Long ride to Loserville

I suppose it was fitting that last night’s NBC Thanksgiving Weekend premier of Titanic was interrupted by Gov. George Bush’s presidential victory speech. As I watched the presumptive president-elect flare his nostrils and furrow his brow while he haltingly read from the teleprompter, I decided that this week’s column just can’t go there.

Since I very clearly am not giving thanks for the outcome of the presidential election (because no, I don’t feel Al Gore should continue to contest the results at this point), I am going to focus on a few other things I have learned to praise this holiday season.

1. Trains. A few years ago, I started become an uneasy flier. When I went away to college and began flying home alone every time BU closed the dorms, I grew more uncomfortable each time I stepped onto a plane. Finally, I realized something. It’s my life, my body, and these are my vacations. If I feel uncomfortable barreling down a runway at 9 million miles per hour, or if I feel uneasy speeding through the clouds at 30,000 miles above the earth, I have every right to avoid planes. The clincher: my return flight from the Democratic National Convention in Los Angeles this past August.

After four harrowing hours of turbulence, crowded runways and deplorable TWA service, I made a decision — never again. Then I discovered Amtrak. Sure, Boston is a two-day trip from my ol’ Kentucky home, but those two days are spent in style. Ample leg room, friendly and talkative passengers and the chance to see the country are among the many advantages of rail travel. This Thanksgiving, I totally bypassed the crowded airports and delays by hopping a train back to school. I made some new friends and enjoyed the beauty of the Buffalo snows without any delays. I think rail travel should be opened up to competition so that this wonderful mode of transportation becomes even more attractive and convenient.

2. Boston. As I said, my holidays are spent in Kentucky (I am from upstate New York, but my family moved to Louisville the fall I came to BU), which is, ostensibly, a different world. The day after Thanksgiving, I joined my family for Louisville’s biggest pre-Christmas celebration, “Light Up Louisville.” Sponsored by a tobacco company, “Light Up Louisville” is a day-long festival featuring smelly meats, stinky horse-drawn carriage rides and culminating in a tree-lighting ceremony hosted by Santa Claus himself.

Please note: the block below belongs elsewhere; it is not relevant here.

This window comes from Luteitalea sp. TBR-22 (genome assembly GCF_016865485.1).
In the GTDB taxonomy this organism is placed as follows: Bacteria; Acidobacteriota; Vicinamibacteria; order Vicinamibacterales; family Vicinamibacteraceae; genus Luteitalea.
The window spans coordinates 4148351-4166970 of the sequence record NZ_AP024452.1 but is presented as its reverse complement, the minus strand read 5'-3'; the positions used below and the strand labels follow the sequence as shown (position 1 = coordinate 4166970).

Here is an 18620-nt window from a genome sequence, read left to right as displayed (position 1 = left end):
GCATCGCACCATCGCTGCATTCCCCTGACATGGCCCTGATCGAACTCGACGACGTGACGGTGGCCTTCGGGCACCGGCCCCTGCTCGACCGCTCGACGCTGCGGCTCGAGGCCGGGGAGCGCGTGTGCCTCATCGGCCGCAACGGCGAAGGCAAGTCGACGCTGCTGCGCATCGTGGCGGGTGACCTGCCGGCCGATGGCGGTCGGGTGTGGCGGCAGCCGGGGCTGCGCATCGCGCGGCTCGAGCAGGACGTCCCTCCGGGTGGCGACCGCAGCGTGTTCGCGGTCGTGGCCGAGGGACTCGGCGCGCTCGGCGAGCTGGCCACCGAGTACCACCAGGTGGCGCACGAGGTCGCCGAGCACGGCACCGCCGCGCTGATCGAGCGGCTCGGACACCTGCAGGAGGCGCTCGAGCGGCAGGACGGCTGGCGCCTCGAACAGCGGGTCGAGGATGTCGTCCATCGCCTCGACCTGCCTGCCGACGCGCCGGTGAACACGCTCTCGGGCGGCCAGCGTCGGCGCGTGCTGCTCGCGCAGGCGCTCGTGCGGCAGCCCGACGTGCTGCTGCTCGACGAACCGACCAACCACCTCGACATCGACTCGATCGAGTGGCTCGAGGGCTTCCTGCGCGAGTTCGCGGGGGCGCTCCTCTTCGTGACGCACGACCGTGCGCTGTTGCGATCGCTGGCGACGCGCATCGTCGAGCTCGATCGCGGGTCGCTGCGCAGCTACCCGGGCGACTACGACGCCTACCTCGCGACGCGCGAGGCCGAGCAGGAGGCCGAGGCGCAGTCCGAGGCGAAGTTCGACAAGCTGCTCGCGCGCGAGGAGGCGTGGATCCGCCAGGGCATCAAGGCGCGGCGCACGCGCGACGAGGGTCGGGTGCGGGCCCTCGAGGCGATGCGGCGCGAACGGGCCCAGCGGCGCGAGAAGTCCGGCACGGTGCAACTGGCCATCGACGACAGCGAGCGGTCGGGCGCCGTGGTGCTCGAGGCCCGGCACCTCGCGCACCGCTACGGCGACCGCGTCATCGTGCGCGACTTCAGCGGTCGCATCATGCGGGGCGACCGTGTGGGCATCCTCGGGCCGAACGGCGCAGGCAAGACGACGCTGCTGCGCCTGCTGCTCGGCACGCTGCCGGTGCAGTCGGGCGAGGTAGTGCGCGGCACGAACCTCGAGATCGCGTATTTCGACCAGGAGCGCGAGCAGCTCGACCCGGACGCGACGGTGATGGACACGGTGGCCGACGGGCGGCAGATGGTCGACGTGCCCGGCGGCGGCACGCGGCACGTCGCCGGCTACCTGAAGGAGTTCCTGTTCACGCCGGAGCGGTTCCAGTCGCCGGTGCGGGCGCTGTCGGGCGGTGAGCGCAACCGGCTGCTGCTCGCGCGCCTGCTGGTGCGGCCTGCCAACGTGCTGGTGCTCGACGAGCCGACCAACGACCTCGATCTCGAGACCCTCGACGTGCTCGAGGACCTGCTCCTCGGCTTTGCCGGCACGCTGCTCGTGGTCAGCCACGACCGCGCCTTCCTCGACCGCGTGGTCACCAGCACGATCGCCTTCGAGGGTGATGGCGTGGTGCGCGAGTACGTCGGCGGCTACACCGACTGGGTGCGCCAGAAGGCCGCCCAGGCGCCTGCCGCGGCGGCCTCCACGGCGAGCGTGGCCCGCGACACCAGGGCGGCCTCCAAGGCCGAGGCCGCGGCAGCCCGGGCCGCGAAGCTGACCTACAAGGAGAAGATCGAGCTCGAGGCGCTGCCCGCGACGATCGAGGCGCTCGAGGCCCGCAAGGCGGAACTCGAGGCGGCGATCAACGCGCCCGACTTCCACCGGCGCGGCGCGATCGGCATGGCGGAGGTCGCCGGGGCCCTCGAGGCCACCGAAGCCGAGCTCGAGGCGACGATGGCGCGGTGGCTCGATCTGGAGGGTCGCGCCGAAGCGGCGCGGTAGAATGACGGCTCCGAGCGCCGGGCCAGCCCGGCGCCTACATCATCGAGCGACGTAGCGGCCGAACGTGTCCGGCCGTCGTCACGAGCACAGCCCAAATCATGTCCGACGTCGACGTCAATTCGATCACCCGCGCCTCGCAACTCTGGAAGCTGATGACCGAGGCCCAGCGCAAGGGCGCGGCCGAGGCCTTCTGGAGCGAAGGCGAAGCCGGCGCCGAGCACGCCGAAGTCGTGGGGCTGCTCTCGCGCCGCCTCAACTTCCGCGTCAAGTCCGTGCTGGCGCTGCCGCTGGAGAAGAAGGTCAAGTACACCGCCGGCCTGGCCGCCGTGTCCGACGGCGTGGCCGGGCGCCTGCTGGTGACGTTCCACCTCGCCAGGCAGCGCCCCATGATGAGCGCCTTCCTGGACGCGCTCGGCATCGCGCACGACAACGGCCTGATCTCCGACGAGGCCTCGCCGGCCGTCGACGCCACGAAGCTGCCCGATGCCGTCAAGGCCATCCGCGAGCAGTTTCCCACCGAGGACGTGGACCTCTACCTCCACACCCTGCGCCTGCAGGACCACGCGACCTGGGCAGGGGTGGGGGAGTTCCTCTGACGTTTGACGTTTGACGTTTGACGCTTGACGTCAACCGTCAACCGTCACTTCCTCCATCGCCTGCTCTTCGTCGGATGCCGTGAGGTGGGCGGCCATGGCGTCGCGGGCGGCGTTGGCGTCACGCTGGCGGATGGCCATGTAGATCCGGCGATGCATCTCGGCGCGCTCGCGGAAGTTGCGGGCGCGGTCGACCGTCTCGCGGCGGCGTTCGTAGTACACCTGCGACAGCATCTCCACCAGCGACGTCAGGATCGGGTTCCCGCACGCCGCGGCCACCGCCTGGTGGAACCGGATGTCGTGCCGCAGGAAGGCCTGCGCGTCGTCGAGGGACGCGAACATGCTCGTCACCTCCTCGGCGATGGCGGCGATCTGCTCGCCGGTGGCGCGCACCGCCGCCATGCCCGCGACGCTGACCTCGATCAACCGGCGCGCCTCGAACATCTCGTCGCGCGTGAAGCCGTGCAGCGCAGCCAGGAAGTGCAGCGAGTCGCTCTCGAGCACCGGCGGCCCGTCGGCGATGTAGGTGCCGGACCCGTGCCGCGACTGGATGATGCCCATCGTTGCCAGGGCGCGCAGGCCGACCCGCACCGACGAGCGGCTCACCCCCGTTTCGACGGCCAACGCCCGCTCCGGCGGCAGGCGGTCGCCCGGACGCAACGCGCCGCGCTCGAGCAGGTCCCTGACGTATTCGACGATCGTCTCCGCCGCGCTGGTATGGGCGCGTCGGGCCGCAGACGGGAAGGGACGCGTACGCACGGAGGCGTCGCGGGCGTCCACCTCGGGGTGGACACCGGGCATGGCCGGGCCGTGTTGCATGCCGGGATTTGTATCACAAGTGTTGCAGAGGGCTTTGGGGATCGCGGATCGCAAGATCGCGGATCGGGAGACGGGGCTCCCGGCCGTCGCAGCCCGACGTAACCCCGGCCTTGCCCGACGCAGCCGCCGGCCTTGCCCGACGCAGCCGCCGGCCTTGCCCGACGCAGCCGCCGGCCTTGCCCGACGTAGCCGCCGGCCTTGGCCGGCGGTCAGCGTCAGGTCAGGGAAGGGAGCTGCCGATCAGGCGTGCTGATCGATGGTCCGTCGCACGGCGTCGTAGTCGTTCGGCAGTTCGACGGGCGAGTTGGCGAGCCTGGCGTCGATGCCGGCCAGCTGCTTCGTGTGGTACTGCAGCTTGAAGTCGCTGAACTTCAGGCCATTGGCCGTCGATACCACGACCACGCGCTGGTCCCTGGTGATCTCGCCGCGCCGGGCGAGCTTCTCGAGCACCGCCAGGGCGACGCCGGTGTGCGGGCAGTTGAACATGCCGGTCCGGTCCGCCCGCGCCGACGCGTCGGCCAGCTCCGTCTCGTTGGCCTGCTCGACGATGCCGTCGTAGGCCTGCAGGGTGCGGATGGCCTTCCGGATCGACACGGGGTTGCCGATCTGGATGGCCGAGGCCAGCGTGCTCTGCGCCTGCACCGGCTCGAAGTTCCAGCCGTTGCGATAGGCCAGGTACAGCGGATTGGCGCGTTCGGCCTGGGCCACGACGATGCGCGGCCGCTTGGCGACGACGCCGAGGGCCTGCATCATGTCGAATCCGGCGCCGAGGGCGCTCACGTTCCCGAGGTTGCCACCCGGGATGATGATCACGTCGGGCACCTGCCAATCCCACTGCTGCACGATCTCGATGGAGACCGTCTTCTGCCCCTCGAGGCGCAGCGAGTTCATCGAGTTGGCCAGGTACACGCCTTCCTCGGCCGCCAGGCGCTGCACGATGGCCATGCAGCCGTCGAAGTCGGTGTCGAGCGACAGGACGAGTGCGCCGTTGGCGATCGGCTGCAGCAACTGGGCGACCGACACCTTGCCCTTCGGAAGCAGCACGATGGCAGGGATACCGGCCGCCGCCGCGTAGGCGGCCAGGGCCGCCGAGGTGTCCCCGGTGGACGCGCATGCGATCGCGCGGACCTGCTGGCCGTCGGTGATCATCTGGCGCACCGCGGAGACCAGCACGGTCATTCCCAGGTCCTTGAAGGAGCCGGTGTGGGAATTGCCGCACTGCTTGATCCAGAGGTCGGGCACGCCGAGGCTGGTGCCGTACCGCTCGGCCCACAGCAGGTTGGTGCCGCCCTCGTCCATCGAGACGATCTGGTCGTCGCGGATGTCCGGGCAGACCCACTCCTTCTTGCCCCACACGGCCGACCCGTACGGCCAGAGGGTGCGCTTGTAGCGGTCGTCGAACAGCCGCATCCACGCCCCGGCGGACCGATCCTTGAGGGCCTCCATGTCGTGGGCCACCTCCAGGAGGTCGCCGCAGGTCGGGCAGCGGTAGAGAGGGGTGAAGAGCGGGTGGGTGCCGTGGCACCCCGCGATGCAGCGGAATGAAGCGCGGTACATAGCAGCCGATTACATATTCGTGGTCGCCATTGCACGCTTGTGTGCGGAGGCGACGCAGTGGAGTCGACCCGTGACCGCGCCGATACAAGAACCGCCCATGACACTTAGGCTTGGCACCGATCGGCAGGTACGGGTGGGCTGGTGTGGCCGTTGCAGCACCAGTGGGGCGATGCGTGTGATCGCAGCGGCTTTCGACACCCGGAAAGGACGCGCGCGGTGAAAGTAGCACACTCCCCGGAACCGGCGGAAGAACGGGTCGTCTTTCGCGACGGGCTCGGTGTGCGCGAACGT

Louisville’s personality was demonstrated when the event’s announcer mentioned that Santa was on his way — not from the North Pole, but from New York. The afternoon only got weirder as we watched the parade, which featured a dozen or so groups of poorly dressed kids dancing to inaudible Christmas tunes played on small boom boxes, and in which rode local celebrities on convertibles — local weatherman John Belski, for example, and Little Miss Nascar. As my younger brother argued with my parents to go out to dinner with his girlfriend’s friend, who, he explained, owes money to the Vietnamese government, I gave thanks for Boston, a city where people are civilized and where celebrations have a point. Oh yeah, and Kentucky went to Bush.

3. My room. Sure, there is a lot to be said for a house. But isn’t there a lot of charm in a dorm room — where one whole life (nay, two whole lives) are contained within just a few square feet? I was thrilled to return to my little room, where I keep shampoo on the refrigerator and soda under my bed, ramen in my desk and water on my dresser. When else can I hang chili-pepper lights from my walls and call them beautiful? Can we really decorate our houses with Gore-Lieberman paraphernalia? For as wonderful as my Thanksgiving was, I was just warmed to the cockles of my heart to see the cheerful walls of 827B.

4. Turnips.

5. NBC. I am thankful that an otherwise sad Sunday night for the Democrats has been overshadowed by the drama of Jack Dawson and Rose Dewitt.


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